Having a programmable thermostat can be beneficial for your home. You can save money each month because you can program the thermostat for when you are home, away, or sleeping. You can do this automatically without sacrificing comfort by installing an automatic setback or programmable thermostat.



Using a programmable thermostat, you can adjust the times you turn on the heating or air-conditioning according to a pre-set schedule. Programmable thermostats can store and repeat multiple daily settings that you can manually override without affecting the rest of the daily or weekly program. They can save you money, while also allowing your home to stay comfortable year round.

Saving with a Programmable Thermostat

You can save as much as 10% a year on your monthly energy bill by simply turning your thermostat back 7°-10°F for eight hours a day from the typical setting. You can easily save energy in the winter by setting the thermostat to 68°F while you are awake and setting it lower while you are asleep or away from home.

Although thermostats can be adjusted manually, programmable thermostats will avoid any discomfort by returning temperatures to normal before you wake or return home.

Avoid setting your thermostat at a warmer setting than normal when you turn on your heater. It will not warm your home any faster and could result in excessive warmth and, therefore, unnecessary expense. A common misconception associated with thermostats is that a furnace works harder than normal to warm the space back to a comfortable temperature after the thermostat has been set back, resulting in little or no savings. In fact, as soon as your house drops below its normal temperature, it will lose energy to the surrounding environment more slowly. The lower the interior temperature, the slower the heat loss. So the longer your house remains at the lower temperature, the more energy you save, because your house has lost less energy than it would have at the higher temperature.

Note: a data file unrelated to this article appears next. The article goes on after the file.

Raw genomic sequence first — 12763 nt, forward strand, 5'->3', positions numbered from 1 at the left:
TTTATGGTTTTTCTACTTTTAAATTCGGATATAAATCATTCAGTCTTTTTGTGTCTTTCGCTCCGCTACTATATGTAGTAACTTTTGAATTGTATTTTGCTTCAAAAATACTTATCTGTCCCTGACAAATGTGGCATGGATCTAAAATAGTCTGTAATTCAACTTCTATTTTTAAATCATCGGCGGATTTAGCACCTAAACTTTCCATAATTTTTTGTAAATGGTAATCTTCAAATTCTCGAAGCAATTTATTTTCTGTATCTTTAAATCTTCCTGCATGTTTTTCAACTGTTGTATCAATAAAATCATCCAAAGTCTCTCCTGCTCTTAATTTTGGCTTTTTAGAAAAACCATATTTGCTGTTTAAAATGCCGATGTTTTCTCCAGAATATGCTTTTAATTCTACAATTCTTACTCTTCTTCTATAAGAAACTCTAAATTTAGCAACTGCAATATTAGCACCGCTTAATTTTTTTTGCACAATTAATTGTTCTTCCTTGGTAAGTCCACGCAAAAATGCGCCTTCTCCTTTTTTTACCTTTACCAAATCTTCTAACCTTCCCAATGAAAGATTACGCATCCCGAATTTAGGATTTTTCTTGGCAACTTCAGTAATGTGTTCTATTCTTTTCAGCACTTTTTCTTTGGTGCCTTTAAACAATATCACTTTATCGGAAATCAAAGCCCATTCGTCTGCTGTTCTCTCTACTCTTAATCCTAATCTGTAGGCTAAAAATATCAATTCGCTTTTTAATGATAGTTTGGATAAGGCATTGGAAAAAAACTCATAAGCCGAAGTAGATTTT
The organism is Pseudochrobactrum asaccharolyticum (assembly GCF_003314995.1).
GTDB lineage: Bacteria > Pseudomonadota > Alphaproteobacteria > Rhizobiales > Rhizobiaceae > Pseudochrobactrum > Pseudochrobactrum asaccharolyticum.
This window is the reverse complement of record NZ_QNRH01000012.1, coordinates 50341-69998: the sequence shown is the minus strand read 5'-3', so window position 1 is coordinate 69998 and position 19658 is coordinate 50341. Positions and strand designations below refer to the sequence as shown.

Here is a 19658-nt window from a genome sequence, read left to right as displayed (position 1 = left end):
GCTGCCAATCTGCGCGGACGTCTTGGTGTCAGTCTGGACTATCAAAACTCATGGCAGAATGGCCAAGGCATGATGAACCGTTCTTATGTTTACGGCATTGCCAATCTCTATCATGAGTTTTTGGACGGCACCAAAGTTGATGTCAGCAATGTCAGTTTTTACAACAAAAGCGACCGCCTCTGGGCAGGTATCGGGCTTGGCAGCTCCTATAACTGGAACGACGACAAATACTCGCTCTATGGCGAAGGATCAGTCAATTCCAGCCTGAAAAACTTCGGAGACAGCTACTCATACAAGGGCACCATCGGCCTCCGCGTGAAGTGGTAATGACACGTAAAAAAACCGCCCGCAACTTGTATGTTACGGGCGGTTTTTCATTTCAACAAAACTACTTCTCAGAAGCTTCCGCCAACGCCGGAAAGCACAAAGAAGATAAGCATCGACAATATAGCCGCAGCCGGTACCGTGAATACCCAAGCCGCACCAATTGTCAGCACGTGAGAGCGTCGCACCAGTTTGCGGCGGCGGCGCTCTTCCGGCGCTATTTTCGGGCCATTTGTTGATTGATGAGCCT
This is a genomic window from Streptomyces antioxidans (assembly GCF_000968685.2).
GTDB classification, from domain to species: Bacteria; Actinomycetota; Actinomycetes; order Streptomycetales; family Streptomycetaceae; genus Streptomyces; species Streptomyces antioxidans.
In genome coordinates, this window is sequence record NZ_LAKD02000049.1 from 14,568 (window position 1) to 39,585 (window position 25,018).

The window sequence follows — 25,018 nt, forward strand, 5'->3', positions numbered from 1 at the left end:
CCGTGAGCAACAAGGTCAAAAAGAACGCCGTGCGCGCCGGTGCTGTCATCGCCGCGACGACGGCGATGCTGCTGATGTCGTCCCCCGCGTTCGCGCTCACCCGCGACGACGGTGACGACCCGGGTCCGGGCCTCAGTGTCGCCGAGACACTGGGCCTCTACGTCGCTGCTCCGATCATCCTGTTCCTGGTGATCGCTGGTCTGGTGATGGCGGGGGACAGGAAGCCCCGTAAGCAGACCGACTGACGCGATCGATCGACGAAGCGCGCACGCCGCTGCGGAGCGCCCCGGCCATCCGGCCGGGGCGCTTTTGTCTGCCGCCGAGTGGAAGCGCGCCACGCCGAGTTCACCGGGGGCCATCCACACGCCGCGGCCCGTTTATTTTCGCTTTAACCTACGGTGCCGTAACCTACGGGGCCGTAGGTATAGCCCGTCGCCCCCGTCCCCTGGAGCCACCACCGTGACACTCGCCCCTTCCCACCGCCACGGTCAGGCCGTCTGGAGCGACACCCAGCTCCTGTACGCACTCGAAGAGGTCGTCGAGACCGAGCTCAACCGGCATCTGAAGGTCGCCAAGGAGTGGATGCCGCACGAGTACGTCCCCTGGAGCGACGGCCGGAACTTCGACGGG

You can set your programmable thermostat to reduce the amount of warm air being produced before you leave or go to bed and return to its regular temperature two or three hours before you wake up or return home. This may require some guesswork at first, but with a little trial and error you can still save energy while maintaining a comfortable home. Most programmable thermostats are either digital, electromechanical, or some mixture of the two. Digital thermostats offer the most features in terms of multiple setback settings, overrides, and adjustments for daylight savings time, but may be difficult for some people to program. If you have any questions about your thermostat, make sure to contact us. We can advise you on the options and recommend what type of thermostat is right for your home.